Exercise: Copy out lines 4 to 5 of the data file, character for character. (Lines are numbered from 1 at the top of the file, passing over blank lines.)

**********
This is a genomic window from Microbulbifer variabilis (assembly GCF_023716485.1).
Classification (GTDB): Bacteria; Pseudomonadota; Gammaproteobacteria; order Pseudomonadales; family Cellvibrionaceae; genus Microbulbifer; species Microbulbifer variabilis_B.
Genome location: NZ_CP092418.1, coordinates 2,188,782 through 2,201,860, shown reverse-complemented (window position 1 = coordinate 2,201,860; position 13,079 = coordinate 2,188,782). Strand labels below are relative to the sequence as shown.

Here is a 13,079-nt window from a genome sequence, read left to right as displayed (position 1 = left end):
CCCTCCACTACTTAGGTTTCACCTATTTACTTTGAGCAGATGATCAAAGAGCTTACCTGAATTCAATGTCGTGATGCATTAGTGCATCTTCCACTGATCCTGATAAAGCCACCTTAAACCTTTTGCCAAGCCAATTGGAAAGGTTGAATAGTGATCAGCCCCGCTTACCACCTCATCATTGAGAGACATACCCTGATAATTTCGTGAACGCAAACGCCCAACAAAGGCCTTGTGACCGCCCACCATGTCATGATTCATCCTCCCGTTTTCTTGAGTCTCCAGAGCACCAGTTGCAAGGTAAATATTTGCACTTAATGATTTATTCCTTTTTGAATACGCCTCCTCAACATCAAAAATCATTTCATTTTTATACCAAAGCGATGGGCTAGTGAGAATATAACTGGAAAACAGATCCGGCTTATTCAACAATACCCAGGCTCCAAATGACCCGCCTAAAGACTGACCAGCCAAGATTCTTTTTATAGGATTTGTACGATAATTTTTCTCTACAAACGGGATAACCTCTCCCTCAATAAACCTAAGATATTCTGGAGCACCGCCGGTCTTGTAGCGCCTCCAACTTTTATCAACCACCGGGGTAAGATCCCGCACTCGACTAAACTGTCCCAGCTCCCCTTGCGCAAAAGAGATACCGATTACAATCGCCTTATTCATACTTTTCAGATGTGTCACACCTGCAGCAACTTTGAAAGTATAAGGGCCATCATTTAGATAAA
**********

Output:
Here is a 13,079-nt window from a genome sequence, read left to right as displayed (position 1 = left end):
CCCTCCACTACTTAGGTTTCACCTATTTACTTTGAGCAGATGATCAAAGAGCTTACCTGAATTCAATGTCGTGATGCATTAGTGCATCTTCCACTGATCCTGATAAAGCCACCTTAAACCTTTTGCCAAGCCAATTGGAAAGGTTGAATAGTGATCAGCCCCGCTTACCACCTCATCATTGAGAGACATACCCTGATAATTTCGTGAACGCAAACGCCCAACAAAGGCCTTGTGACCGCCCACCATGTCATGATTCATCCTCCCGTTTTCTTGAGTCTCCAGAGCACCAGTTGCAAGGTAAATATTTGCACTTAATGATTTATTCCTTTTTGAATACGCCTCCTCAACATCAAAAATCATTTCATTTTTATACCAAAGCGATGGGCTAGTGAGAATATAACTGGAAAACAGATCCGGCTTATTCAACAATACCCAGGCTCCAAATGACCCGCCTAAAGACTGACCAGCCAAGATTCTTTTTATAGGATTTGTACGATAATTTTTCTCTACAAACGGGATAACCTCTCCCTCAATAAACCTAAGATATTCTGGAGCACCGCCGGTCTTGTAGCGCCTCCAACTTTTATCAACCACCGGGGTAAGATCCCGCACTCGACTAAACTGTCCCAGCTCCCCTTGCGCAAAAGAGATACCGATTACAATCGCCTTATTCATACTTTTCAGATGTGTCACACCTGCAGCAACTTTGAAAGTATAAGGGCCATCATTTAGATAAA